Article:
41 Dems buck Pelosi in defense vote
© Greg Nash

A significant number of Democrats voted for the defense authorization Friday despite pressure from their leadership to oppose it over how it would fund the Pentagon.

House Minority Leader Nancy Pelosi (Calif.) and other Democratic leaders oppose the increased funding for the Pentagon's war fund (Overseas Contingency Operations) to circumvent spending limits under the 2011 budget deal that implemented sequestration. But 41 Democrats nonetheless voted for the defense bill that usually attracts a wide bipartisan coalition.

Most of the Democrats who voted for it are vulnerable lawmakers who will be top GOP targets in the 2016 election cycle or serve on the House Armed Services Committee, which crafted the legislation.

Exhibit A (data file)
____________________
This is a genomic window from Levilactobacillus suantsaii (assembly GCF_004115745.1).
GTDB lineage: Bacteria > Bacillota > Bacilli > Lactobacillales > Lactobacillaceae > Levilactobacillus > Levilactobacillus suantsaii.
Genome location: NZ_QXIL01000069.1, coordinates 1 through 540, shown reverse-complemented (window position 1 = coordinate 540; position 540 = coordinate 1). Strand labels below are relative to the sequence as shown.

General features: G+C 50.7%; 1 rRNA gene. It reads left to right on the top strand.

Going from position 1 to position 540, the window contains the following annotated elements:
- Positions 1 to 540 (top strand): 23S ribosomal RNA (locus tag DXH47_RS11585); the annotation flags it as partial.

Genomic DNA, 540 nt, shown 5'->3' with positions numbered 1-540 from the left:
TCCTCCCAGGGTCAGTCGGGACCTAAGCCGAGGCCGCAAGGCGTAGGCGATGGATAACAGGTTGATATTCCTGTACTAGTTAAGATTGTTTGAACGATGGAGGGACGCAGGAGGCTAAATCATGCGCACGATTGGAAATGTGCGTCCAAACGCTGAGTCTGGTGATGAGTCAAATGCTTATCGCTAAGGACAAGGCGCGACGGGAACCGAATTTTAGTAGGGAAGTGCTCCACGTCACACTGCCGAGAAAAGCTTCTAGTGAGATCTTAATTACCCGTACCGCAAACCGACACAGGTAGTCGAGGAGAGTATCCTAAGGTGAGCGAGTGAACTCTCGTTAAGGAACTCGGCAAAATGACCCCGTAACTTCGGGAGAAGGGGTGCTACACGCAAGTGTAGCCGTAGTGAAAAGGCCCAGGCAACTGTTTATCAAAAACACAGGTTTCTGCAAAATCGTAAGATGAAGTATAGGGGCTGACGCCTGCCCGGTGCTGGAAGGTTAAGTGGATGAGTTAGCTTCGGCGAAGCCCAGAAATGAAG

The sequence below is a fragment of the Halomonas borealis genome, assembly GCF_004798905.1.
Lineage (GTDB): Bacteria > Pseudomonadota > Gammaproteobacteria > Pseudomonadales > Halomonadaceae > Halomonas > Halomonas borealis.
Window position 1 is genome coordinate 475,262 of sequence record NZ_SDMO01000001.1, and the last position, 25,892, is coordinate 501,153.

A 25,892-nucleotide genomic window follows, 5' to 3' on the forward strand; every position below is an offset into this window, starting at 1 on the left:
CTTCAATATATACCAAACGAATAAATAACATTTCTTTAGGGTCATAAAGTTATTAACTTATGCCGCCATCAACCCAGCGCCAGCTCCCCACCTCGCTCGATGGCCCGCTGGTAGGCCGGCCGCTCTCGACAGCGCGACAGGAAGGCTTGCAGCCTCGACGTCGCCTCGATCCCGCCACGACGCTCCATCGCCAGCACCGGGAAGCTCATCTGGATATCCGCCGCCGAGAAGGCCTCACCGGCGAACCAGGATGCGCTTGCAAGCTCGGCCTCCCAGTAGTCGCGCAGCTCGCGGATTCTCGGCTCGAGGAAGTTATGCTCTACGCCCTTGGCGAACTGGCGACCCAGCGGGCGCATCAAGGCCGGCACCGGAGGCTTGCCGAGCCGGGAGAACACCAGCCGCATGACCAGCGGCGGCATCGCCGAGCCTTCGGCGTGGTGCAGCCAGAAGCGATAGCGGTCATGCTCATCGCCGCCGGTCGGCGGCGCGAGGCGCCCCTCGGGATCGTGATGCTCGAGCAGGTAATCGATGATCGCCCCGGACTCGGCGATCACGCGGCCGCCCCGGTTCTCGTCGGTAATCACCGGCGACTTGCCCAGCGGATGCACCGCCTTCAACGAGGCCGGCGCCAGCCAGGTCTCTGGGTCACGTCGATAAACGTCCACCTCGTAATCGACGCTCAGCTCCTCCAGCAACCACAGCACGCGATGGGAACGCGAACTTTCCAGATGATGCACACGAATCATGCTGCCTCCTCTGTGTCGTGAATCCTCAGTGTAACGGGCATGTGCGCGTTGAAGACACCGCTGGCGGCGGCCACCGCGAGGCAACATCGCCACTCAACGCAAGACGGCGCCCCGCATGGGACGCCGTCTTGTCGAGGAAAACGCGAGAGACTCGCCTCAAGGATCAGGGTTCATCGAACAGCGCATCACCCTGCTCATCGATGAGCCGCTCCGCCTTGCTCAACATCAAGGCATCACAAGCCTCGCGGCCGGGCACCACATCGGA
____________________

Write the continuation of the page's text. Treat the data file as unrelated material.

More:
Pelosi, though, said the defense authorization "perpetuates instability" and sets unrealistic funding for the Pentagon budget. She suggested the vote further demonstrated that a majority of Democrats could sustain a presidential veto of legislation adhering to the GOP budget framework.

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"Democrats stand for a strong national defense, and today, our members sent a strong message in support of giving our men and women in uniform and our military overall the certainty they need, not Republican budget gimmicks," Pelosi said in a statement.

Two of the defecting Democrats, Reps. Tammy Duckworth (Ill.) and Patrick Murphy (Fla.), are running for Senate. A vote against the defense authorization could have risked attack ads accusing them of not supporting the military, especially in a statewide race compared with a district race.

Duckworth is also an Iraq War veteran and serves on the Armed Services panel.